With our non-vocal children with autism, we have to ask the question, “Are they babbling at all?” Next assess if they have any word approximations, or “pop out” words. They may not say much, but they have been heard to say different words throughout the day or maybe a couple of times a week you might hear a pop out word. You need to be a little bit of a detective here. If the mom says, “My child does say some things here and there.” Okay, what are those things? Is it mama? Does he say hi? bye bye? Is it da da? Is it movie?
Another strategy I came up with many years ago is to formulate a list of words that you have heard your child or client say.
You might need to sit and watch a child and record spontaneous babbling and word approximations. Take 15 minutes of data when they are engaged in playing Legos or something alone. Then take 15 minutes of data when you are swinging them or bouncing on a ball then another 15 minutes of where you are giving them little bits of reinforcement while saying words.
Once we have our baseline assessment done, we want to use stimulus-stimulus pairing throughout our days to try to get the babbling up and to try to get word approximations and sounds up.
Now the term stimulus-stimulus pairing sounds really complicated but it’s not. It is basically saying a word 3x before delivering reinforcement. You want to sit with the child. I usually like to sit catty-corner. We want to hold the reinforcers to our mouth. Make the sound or word loudly and elongate if possible, so if we are having the child build a simple inset puzzle and we are holding a puzzle piece of a pig up, we say “pig, pig, pig” as we hand the child the puzzle piece.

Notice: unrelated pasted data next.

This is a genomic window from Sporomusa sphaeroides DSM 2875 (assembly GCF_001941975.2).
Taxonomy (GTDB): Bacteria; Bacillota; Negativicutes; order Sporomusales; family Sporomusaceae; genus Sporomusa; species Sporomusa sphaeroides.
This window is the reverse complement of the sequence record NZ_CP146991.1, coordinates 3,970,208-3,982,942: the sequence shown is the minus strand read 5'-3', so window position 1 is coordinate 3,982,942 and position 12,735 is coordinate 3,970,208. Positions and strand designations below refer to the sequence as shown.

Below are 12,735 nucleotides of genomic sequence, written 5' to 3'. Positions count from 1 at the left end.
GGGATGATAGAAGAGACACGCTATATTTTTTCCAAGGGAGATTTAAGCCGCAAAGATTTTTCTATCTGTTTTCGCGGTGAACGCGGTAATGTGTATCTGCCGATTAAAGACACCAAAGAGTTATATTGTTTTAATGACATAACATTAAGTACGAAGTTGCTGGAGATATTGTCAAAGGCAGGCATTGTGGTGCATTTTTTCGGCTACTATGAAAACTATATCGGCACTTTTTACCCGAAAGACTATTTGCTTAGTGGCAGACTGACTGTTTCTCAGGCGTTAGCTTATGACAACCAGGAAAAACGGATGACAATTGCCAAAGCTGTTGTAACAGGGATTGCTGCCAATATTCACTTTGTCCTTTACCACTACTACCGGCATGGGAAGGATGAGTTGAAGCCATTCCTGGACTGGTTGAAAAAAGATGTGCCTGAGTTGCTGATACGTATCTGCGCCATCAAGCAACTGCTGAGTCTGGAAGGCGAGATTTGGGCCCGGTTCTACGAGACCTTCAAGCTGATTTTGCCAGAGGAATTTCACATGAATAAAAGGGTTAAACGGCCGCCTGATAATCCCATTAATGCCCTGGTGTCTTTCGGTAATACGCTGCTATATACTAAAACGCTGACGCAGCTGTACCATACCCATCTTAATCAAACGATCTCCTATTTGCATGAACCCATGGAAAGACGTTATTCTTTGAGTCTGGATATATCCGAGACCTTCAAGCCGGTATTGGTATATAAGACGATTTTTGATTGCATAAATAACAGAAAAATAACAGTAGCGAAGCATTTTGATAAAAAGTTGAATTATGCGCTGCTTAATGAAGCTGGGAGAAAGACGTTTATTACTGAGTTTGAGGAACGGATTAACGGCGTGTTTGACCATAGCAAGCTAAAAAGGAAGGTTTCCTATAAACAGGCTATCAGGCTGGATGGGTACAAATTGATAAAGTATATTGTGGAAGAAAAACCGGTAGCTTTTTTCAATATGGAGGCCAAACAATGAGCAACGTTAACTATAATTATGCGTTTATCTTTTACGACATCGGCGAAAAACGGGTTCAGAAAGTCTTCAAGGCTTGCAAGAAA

Each pairing, we want to get the reinforcer a little closer and we don’t want to hold out. We want to deliver the reinforcer after a successful sound or after the third try, which ever comes first.
You also want to be pairing words away from the table. So, if you’re going up the stairs instead of saying, “Johnny, let’s go up the stairs. Johnny is a good boy,” all this language, you just want to say, “Up, up, up,” and then take a couple of steps up, then “up, up, up.” You see, my voice is a little bit more exaggerated, a little bit more playful, emphasizing just one word
In conclusion, we want to always assess the situation, assess the whole picture, and specifically focus on feeding and spontaneous babbling, speech sounds and words. We then want to pair sounds and words with reinforcement throughout the day, both at table teaching sessions and within the natural environment.
I hope you found this video blog on developing first sounds and words helpful. If you’d like this information in one handy place, download your cheatsheet here. Please join me next week where I’ll discuss teaching kids who have some ability to speak to talk in longer utterances. See you next time!